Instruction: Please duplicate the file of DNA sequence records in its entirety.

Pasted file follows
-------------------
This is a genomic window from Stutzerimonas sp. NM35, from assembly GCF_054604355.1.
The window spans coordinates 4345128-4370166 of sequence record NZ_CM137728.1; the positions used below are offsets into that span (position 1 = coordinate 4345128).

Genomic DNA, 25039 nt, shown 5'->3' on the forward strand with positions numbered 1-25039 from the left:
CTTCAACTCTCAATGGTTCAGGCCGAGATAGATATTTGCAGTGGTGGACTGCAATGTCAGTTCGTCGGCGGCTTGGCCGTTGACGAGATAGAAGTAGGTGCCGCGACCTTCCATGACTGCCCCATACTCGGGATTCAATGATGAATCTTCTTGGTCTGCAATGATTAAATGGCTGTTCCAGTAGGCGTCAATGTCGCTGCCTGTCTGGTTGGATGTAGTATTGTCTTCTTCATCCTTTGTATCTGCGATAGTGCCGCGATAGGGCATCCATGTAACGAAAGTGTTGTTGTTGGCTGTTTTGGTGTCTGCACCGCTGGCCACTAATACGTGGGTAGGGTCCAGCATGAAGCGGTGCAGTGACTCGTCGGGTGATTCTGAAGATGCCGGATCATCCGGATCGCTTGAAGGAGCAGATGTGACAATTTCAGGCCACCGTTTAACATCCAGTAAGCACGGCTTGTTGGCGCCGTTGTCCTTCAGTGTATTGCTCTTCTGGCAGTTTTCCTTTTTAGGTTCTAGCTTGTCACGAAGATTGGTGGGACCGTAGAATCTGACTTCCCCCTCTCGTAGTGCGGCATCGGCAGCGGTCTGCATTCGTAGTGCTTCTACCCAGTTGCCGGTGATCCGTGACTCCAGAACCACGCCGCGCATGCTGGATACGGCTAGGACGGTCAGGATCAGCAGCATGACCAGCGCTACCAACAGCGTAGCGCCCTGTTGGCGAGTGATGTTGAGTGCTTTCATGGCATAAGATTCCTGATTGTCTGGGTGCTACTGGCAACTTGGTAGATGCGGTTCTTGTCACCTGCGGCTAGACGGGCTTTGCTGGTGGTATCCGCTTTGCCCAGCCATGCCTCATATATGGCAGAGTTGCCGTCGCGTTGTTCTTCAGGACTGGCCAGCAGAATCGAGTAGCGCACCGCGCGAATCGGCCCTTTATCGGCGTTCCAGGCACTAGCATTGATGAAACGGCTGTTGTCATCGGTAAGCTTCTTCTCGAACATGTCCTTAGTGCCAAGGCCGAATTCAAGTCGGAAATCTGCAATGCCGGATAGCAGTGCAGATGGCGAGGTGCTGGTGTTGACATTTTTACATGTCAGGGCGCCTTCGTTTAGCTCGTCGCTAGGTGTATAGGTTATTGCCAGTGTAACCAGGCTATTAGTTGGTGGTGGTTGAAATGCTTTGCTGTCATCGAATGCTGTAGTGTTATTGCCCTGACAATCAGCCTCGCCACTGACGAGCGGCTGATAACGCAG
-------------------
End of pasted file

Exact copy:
This is a genomic window from Stutzerimonas sp. NM35, from assembly GCF_054604355.1.
The window spans coordinates 4345128-4370166 of sequence record NZ_CM137728.1; the positions used below are offsets into that span (position 1 = coordinate 4345128).

Genomic DNA, 25039 nt, shown 5'->3' on the forward strand with positions numbered 1-25039 from the left:
CTTCAACTCTCAATGGTTCAGGCCGAGATAGATATTTGCAGTGGTGGACTGCAATGTCAGTTCGTCGGCGGCTTGGCCGTTGACGAGATAGAAGTAGGTGCCGCGACCTTCCATGACTGCCCCATACTCGGGATTCAATGATGAATCTTCTTGGTCTGCAATGATTAAATGGCTGTTCCAGTAGGCGTCAATGTCGCTGCCTGTCTGGTTGGATGTAGTATTGTCTTCTTCATCCTTTGTATCTGCGATAGTGCCGCGATAGGGCATCCATGTAACGAAAGTGTTGTTGTTGGCTGTTTTGGTGTCTGCACCGCTGGCCACTAATACGTGGGTAGGGTCCAGCATGAAGCGGTGCAGTGACTCGTCGGGTGATTCTGAAGATGCCGGATCATCCGGATCGCTTGAAGGAGCAGATGTGACAATTTCAGGCCACCGTTTAACATCCAGTAAGCACGGCTTGTTGGCGCCGTTGTCCTTCAGTGTATTGCTCTTCTGGCAGTTTTCCTTTTTAGGTTCTAGCTTGTCACGAAGATTGGTGGGACCGTAGAATCTGACTTCCCCCTCTCGTAGTGCGGCATCGGCAGCGGTCTGCATTCGTAGTGCTTCTACCCAGTTGCCGGTGATCCGTGACTCCAGAACCACGCCGCGCATGCTGGATACGGCTAGGACGGTCAGGATCAGCAGCATGACCAGCGCTACCAACAGCGTAGCGCCCTGTTGGCGAGTGATGTTGAGTGCTTTCATGGCATAAGATTCCTGATTGTCTGGGTGCTACTGGCAACTTGGTAGATGCGGTTCTTGTCACCTGCGGCTAGACGGGCTTTGCTGGTGGTATCCGCTTTGCCCAGCCATGCCTCATATATGGCAGAGTTGCCGTCGCGTTGTTCTTCAGGACTGGCCAGCAGAATCGAGTAGCGCACCGCGCGAATCGGCCCTTTATCGGCGTTCCAGGCACTAGCATTGATGAAACGGCTGTTGTCATCGGTAAGCTTCTTCTCGAACATGTCCTTAGTGCCAAGGCCGAATTCAAGTCGGAAATCTGCAATGCCGGATAGCAGTGCAGATGGCGAGGTGCTGGTGTTGACATTTTTACATGTCAGGGCGCCTTCGTTTAGCTCGTCGCTAGGTGTATAGGTTATTGCCAGTGTAACCAGGCTATTAGTTGGTGGTGGTTGAAATGCTTTGCTGTCATCGAATGCTGTAGTGTTATTGCCCTGACAATCAGCCTCGCCACTGACGAGCGGCTGATAACGCAG